The acquisition of declarative (i.e., facts) and procedural (i.e., skills) memories may be supported by independent systems. This same organization may exist, after memory acquisition, when memories are processed off-line during consolidation. Alternatively, memory consolidation may be supported by interactive systems. This latter interactive organization predicts interference between declarative and procedural memories. Here, we show that procedural consolidation, expressed as an off-line motor skill improvement, can be blocked by declarative learning over wake, but not over a night of sleep. [note: the procedural task was learning a sequence of visually cued button presses at four possible postions.] The extent of the blockade on procedural consolidation was correlated to participants' declarative word recall. Similarly, in another experiment, the reciprocal relationship was found: declarative consolidation was blocked by procedural learning over wake, but not over a night of sleep. [note: The declarative task was learning a list of 16 words each individually presented on a computer screen for two seconds, with the list being presented in the same order five times.] The decrease in declarative recall was correlated to participants' procedural learning. These results challenge the concept of fixed independent memory systems; instead, they suggest a dynamic relationship, modulated by when consolidation takes place, allowing at times for a reciprocal interaction between memory systems.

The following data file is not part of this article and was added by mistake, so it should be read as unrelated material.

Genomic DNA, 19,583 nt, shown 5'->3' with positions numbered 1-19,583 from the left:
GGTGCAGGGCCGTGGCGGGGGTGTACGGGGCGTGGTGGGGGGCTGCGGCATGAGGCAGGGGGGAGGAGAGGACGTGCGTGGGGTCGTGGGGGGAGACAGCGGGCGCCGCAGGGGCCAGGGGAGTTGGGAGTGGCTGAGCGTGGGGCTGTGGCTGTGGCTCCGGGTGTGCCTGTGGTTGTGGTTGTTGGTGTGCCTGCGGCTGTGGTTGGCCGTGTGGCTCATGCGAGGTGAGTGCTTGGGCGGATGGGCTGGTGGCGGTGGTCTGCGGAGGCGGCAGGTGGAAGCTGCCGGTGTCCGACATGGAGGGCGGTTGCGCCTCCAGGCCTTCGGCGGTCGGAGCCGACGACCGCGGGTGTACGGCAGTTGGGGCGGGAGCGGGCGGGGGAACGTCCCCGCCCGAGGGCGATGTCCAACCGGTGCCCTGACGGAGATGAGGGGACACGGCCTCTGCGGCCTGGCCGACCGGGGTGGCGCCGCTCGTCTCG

Thursday, October 18, 2007
Interactions between Declarative and Procedural Memories
Brown and Robertson do a simple experiment showing interaction between two main memory systems usually thought to be independent. Their abstract, slightly edited: